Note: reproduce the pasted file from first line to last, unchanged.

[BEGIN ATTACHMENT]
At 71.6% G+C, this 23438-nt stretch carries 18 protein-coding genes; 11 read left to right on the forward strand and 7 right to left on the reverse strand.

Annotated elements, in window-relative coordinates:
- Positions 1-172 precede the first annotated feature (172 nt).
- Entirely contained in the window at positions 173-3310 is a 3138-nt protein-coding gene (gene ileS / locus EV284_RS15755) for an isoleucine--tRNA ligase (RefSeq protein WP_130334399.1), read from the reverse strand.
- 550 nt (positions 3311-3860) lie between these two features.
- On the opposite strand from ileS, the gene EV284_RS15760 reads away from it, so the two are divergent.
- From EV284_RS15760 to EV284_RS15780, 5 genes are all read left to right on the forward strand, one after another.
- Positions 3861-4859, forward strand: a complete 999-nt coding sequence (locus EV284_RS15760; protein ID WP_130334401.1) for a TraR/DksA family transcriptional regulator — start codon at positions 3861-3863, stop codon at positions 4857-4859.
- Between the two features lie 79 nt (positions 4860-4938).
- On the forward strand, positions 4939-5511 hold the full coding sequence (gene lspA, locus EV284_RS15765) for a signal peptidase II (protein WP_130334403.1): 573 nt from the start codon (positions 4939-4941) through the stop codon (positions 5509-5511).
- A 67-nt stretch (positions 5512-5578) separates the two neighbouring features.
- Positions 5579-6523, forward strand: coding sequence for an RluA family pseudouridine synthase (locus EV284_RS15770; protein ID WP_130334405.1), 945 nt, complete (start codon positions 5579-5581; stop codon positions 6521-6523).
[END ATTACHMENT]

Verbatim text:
At 71.6% G+C, this 23438-nt stretch carries 18 protein-coding genes; 11 read left to right on the forward strand and 7 right to left on the reverse strand.

Annotated elements, in window-relative coordinates:
- Positions 1-172 precede the first annotated feature (172 nt).
- Entirely contained in the window at positions 173-3310 is a 3138-nt protein-coding gene (gene ileS / locus EV284_RS15755) for an isoleucine--tRNA ligase (RefSeq protein WP_130334399.1), read from the reverse strand.
- 550 nt (positions 3311-3860) lie between these two features.
- On the opposite strand from ileS, the gene EV284_RS15760 reads away from it, so the two are divergent.
- From EV284_RS15760 to EV284_RS15780, 5 genes are all read left to right on the forward strand, one after another.
- Positions 3861-4859, forward strand: a complete 999-nt coding sequence (locus EV284_RS15760; protein ID WP_130334401.1) for a TraR/DksA family transcriptional regulator — start codon at positions 3861-3863, stop codon at positions 4857-4859.
- Between the two features lie 79 nt (positions 4860-4938).
- On the forward strand, positions 4939-5511 hold the full coding sequence (gene lspA, locus EV284_RS15765) for a signal peptidase II (protein WP_130334403.1): 573 nt from the start codon (positions 4939-4941) through the stop codon (positions 5509-5511).
- A 67-nt stretch (positions 5512-5578) separates the two neighbouring features.
- Positions 5579-6523, forward strand: coding sequence for an RluA family pseudouridine synthase (locus EV284_RS15770; protein ID WP_130334405.1), 945 nt, complete (start codon positions 5579-5581; stop codon positions 6521-6523).